, Volume 80, Supplement 1, pp 153–165 | Cite as

Expressing Disagreement: A Presuppositional Indexical Contextualist Relativist Account

  • Dan López de Sa
Original Article


Many domains, notably the one involving predicates of personal taste, present the phenomenon of apparent faultless disagreement. Contextualism is a characteristically moderate implementation of the relativistic attempt to endorse such appearances. According to an often-voiced objection, although it straightforwardly accounts for the faultlessness, contextualism fails to respect “facts about disagreement.” With many other recent contributors to the debate, I contend that the notion of disagreement—“genuine,” “real,” “substantive,” “robust” disagreement—is indeed very flexible, and in particular can be constituted by contrasting attitudes. As such, contextualism is clearly straightforwardly compatible with facts about the existence of disagreement. There is, however, a genuine prima facie worry for contextualism involving facts about the expression of (existent) disagreement in ordinary conversations. Elaborating on a suggestion by Lewis (Proc Aristot Soc 63(Suppl):113–138, 1989), I argue that the presupposition of commonality approach in López de Sa (Relative truth. Oxford University Press, Oxford, 2008) shows that there are versions of contextualism that are in good standing vis-à-vis such facts about the expression of (existent) disagreement.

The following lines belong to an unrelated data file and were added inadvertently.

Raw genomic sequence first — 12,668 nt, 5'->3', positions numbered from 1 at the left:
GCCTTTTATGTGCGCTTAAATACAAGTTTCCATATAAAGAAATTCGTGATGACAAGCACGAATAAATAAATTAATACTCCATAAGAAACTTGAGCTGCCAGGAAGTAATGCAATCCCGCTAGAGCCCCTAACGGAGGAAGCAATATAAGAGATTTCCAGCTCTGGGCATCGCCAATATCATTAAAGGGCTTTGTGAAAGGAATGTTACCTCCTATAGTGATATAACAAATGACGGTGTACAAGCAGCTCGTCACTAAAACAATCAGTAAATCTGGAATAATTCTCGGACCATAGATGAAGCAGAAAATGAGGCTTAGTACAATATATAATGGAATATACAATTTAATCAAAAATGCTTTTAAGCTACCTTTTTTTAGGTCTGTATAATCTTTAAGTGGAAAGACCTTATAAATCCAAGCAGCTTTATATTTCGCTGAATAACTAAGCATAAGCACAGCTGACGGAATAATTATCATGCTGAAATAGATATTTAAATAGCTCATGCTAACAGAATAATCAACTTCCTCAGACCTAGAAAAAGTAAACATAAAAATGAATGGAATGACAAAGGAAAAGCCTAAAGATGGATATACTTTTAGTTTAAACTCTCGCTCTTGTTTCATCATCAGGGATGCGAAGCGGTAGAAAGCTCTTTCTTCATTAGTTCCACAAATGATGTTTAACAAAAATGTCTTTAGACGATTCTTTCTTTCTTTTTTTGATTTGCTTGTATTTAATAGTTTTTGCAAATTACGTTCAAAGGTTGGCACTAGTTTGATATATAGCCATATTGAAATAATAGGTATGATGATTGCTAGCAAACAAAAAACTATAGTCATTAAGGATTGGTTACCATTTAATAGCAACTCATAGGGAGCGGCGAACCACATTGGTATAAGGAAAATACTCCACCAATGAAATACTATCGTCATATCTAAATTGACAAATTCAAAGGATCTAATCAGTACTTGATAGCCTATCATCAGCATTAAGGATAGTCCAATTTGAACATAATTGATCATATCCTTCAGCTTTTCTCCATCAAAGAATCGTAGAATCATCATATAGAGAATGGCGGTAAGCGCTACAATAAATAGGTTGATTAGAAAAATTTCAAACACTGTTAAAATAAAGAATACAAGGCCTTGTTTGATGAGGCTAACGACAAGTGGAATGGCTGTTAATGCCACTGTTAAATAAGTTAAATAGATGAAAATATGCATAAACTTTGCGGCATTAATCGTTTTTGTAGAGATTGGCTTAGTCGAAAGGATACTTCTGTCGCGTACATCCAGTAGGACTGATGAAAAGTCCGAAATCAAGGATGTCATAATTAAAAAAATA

Common Ground Contextualist Relativism Epistemic Modality Doxastic Attitude Good Standing 
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Earlier versions of this material were presented at the LOGOS Seminar and at workshops in Aberdeen, Bohn, Buenos Aires, Cerisy, Erfurt, Lisboa, and Victoria. Thanks to audiences in these occasions, and to Carl Baker, Gunnar Bjornsson, Aurélien Darbellay, Justina Diaz, Jose A Díez, Alexander Dinges, Filippo Ferrari, Manuel García-Carpintero, Camil Golup, Richard Heck, John Horden, Dirk Kindermann, John MacFarlane, Josep Macià, Teresa Marques, Eleonora Orlando, Michele Palmira, Josh Parsons, David Plunkett, Giulia Pravato, Sven Rosenkranz, Moritz Schulz, Isidora Stojanovic, Tim Sundell, Paula Sweeney, Pekka Väyrynen, Julia Zakkou, Elia Zardini, and Dan Zeman. Research has been partially funded by FFI2012-35026, and CSD2009-0056 (MINECO), 2014 SGR 81 (AGAUR), and ITN FP7-238128 (European Community).


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Copyright information

© Springer Science+Business Media Dordrecht 2014

Authors and Affiliations

  1. 1.ICREA & Universitat de BarcelonaBarcelonaSpain

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